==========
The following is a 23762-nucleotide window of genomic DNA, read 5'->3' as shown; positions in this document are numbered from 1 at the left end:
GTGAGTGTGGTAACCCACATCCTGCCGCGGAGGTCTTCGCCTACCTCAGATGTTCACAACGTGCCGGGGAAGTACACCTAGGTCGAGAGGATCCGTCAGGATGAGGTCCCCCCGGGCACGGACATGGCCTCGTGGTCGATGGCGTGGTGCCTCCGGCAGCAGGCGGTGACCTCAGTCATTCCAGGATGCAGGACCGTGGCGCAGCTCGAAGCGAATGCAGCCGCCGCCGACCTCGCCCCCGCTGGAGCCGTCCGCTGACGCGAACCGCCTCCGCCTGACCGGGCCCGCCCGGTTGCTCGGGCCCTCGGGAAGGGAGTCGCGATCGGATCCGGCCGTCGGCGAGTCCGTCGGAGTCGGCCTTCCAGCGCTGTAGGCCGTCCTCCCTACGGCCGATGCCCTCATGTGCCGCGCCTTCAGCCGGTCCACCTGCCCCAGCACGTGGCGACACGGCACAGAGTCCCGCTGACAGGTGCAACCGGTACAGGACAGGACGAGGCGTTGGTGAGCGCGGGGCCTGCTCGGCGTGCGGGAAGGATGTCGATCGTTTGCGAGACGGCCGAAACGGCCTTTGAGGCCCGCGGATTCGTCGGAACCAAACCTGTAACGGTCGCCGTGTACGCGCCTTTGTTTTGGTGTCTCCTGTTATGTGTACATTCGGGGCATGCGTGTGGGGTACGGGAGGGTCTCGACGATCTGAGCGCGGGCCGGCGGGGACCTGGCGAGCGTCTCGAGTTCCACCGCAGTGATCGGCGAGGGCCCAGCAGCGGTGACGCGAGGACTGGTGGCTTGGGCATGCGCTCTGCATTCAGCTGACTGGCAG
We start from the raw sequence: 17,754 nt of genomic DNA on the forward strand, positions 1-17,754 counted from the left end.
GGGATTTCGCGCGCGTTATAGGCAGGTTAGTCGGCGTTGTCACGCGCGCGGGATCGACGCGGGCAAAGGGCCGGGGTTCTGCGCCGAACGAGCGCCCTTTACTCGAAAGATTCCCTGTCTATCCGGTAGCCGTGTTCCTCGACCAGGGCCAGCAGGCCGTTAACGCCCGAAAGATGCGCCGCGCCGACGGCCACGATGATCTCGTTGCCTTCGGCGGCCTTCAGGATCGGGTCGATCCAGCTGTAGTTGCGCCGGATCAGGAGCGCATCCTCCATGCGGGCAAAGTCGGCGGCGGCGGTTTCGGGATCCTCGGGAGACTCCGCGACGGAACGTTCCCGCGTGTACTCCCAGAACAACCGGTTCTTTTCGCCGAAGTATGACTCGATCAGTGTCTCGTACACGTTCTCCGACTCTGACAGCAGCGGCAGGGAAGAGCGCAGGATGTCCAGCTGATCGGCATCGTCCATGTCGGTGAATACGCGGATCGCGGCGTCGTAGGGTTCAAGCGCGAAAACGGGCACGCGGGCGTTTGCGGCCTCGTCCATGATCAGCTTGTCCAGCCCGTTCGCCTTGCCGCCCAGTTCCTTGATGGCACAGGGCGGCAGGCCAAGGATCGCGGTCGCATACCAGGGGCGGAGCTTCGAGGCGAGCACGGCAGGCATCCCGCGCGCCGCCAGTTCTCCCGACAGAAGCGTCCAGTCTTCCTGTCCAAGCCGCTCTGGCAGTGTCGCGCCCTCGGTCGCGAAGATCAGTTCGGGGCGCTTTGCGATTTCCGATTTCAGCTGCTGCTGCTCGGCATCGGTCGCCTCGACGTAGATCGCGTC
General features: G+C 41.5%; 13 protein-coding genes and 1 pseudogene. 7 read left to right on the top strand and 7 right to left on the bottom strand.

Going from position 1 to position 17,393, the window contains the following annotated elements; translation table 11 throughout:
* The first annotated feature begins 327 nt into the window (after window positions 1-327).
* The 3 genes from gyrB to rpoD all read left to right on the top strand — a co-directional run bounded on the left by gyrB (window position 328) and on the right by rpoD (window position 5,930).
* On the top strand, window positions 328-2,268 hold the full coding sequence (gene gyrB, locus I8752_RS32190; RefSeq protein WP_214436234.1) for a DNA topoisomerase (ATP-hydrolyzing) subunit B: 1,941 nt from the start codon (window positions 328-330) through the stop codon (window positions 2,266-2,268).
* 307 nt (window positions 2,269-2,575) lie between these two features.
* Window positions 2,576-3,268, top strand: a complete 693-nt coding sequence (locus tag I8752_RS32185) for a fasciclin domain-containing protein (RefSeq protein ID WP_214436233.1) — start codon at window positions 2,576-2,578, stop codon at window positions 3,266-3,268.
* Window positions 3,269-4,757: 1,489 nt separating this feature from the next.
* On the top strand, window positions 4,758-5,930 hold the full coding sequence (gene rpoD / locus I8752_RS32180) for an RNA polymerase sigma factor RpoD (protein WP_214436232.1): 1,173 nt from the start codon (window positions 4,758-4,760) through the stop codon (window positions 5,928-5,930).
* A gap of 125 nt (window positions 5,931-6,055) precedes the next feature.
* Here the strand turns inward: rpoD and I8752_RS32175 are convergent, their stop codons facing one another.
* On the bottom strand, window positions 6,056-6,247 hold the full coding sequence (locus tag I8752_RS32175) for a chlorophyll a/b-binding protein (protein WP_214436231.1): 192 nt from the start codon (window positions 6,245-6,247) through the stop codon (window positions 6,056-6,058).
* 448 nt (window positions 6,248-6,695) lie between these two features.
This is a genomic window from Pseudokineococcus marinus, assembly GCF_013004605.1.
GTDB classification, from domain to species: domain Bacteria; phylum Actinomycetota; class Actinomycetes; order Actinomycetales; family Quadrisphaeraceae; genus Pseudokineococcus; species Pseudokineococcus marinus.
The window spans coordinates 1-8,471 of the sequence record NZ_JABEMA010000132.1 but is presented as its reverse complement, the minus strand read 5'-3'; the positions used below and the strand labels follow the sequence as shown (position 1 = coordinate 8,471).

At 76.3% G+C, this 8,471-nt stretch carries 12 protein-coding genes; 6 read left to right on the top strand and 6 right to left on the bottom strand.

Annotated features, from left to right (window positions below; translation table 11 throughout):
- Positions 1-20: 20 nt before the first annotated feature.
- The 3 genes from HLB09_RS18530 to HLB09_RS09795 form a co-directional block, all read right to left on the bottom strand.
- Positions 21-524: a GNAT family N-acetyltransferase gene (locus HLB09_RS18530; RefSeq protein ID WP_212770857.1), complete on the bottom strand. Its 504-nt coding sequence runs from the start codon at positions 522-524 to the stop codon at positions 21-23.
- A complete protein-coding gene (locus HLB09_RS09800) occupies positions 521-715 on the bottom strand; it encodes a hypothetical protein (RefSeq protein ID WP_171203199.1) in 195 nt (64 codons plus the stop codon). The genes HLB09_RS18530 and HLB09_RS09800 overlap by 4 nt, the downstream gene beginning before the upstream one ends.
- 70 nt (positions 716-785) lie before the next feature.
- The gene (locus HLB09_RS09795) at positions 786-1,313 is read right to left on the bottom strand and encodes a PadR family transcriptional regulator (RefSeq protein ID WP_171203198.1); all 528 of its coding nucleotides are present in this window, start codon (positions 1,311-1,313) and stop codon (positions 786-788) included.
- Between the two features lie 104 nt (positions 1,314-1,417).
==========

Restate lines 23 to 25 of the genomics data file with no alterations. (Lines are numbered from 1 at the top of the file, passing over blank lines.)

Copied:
- Positions 1-20: 20 nt before the first annotated feature.
- The 3 genes from HLB09_RS18530 to HLB09_RS09795 form a co-directional block, all read right to left on the bottom strand.
- Positions 21-524: a GNAT family N-acetyltransferase gene (locus HLB09_RS18530; RefSeq protein ID WP_212770857.1), complete on the bottom strand. Its 504-nt coding sequence runs from the start codon at positions 522-524 to the stop codon at positions 21-23.